Delannoy lies entombed at an inland fort, Udayagiri, a few miles away from Colachel. At his tomb, there is an inscription: Stand, Traveller, and behold! For here lies Captain Delannoy, who served Maharaja Marthanda Varma and Travancore faithfully for three decades

This foreigner, this feringhee, served our country well, two hundred years ago. How little we know of the reasons this man agreed to serve an enemy prince. It could hardly have been coercion -- not if he stayed on for the rest of his life. It must have been a genuine respect for, and perhaps admiration and even affection for this land and this prince.

It behooves us to understand that even at the height of the European colonisation spree, there were Indians capable of resisting and winning. Most of us know that in 1905, the Japanese under Admiral Tojo trounced the Russians in the Yellow Sea. This is considered the first example of an Asian power defeating a European power in a naval engagement. Yet here we have little Travancore defeating the Dutch two-and-a-half centuries ago; the same Dutch who went on to conquer and dominate the entire Indonesian archipelago.

As the saying goes, those who forget their history are condemned to repeat it. History is one of the most precious possessions of a people; the other being their common culture. Somehow, a common Indian culture has emerged over several millennia; nevertheless, we have been distressingly lax about remembering our past.

Perhaps because we have so much history, it has become meaningless for us. But the only way we can build up a common purpose is through the use of common mythologies and a shared racial memory. Based on our experiences, it can be argued that an open economy and free trade would be disastrous for us. There is genuine concern that the rapine and pillage of the transnational corporation will be as bad as the excesses of our former colonists. The spectre of the East India Company continues to haunt us; so do Union Carbide and Bhopal.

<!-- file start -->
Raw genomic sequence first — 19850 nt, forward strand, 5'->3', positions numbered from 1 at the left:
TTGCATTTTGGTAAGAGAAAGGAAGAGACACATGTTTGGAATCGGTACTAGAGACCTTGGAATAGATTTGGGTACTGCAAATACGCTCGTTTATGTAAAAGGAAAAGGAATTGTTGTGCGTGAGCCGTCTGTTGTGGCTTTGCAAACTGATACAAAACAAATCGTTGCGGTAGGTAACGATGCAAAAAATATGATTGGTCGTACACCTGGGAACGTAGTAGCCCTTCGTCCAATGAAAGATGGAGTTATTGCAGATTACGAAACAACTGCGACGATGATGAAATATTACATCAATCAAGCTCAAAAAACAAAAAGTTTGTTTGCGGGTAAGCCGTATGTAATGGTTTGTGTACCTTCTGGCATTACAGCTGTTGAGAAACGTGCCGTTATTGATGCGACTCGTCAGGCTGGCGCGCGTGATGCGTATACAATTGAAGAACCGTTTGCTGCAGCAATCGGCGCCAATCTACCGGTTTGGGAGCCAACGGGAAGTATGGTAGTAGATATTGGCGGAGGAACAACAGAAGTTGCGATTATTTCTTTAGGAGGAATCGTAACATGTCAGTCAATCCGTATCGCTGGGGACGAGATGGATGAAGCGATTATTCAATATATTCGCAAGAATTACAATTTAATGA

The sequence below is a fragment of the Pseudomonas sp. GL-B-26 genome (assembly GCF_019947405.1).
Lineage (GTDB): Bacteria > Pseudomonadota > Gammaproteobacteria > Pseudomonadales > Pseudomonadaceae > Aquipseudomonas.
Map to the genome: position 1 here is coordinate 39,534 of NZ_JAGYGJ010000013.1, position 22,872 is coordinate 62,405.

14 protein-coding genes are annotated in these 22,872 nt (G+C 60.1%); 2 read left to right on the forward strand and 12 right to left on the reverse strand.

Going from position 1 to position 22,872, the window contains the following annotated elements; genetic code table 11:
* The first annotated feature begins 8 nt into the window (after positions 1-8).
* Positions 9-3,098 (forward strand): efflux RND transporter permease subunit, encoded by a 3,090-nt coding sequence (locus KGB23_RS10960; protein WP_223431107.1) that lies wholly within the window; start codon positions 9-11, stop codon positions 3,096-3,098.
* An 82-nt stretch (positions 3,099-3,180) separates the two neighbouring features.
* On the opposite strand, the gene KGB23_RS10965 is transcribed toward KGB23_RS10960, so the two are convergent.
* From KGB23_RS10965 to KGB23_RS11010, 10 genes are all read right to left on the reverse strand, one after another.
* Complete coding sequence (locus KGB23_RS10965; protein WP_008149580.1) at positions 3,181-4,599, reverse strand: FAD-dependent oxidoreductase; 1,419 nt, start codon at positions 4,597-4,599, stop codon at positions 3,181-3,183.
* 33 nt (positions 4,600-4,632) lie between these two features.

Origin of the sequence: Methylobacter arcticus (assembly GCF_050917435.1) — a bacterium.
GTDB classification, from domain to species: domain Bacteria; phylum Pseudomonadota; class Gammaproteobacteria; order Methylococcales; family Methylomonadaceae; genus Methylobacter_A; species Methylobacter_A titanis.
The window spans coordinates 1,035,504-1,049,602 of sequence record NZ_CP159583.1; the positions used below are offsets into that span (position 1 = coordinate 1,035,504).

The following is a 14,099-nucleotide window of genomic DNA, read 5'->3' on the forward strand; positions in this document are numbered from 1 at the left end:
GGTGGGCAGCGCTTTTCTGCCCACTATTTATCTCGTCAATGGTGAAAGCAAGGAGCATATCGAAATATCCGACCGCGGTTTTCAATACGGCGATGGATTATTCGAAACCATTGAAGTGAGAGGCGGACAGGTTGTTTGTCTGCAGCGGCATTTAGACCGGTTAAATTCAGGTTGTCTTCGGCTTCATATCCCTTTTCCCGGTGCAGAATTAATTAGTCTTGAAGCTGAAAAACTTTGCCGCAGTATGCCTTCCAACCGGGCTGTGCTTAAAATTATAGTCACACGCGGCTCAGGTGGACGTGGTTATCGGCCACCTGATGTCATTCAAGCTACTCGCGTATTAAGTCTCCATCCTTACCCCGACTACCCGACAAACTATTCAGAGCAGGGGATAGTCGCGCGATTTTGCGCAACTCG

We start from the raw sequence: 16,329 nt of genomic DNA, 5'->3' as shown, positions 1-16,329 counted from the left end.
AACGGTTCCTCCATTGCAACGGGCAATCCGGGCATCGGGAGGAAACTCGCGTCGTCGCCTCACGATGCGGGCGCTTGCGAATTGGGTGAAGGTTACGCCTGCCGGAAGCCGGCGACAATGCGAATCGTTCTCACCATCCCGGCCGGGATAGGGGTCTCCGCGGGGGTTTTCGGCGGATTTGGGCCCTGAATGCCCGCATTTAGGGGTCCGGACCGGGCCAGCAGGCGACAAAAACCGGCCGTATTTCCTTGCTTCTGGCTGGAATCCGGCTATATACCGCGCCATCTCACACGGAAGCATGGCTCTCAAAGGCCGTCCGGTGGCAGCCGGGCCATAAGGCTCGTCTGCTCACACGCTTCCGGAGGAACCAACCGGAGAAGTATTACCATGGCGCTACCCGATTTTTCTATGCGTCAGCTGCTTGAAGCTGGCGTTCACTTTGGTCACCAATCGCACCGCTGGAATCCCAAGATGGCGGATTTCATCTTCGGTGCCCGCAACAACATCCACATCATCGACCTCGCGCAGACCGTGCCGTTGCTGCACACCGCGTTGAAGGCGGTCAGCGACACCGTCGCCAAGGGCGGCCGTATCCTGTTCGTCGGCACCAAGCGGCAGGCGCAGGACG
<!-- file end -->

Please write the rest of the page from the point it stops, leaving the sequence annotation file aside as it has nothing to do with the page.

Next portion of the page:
Behind that fear is the implicit assumption that our people and our institutions are somehow weak; somehow unable to withstand the onslaughts of rapacious aliens. Yet, as Colachel shows, there was at least one occasion when we could and did stand up to the European marauder. Our lack of faith in our ability to be competitive is at least in part because we study only a history of defeat.

Furthermore, there were great trading centers in the Peninsula -- troves of ancient Roman, Greek, and Phoenician coins have been found at Bharuch in Gujarat, Kodungalloor (Muziris) in Kerala, and Arayikkamedu in Tamil Nadu. Peninsular India was the center of a thriving and lucrative trade in gems, spices, silk, and other luxuries, much of it trans-shipped from further east such as the Moluccas or China. Ancient and medieval Indians were no mean traders; if we can recapture some of that entrepreneurial spirit -- and it is certainly alive in overseas Indian populations -- we have little to be afraid of. There is no obstacle in our path that we cannot overcome.

As we rush headlong into globalisation -- as Octavio Paz, the Mexican poet, once said of his own country, we also seem 'condemned to modernise' -- it behooves us to look into our past. For, in the cyclical nature of the Hindu universe, it is suggested that what once was, will be once again. We need to look at the Colachels of our past; not only the Jallianwalla Baghs.

Rajeev Srinivasan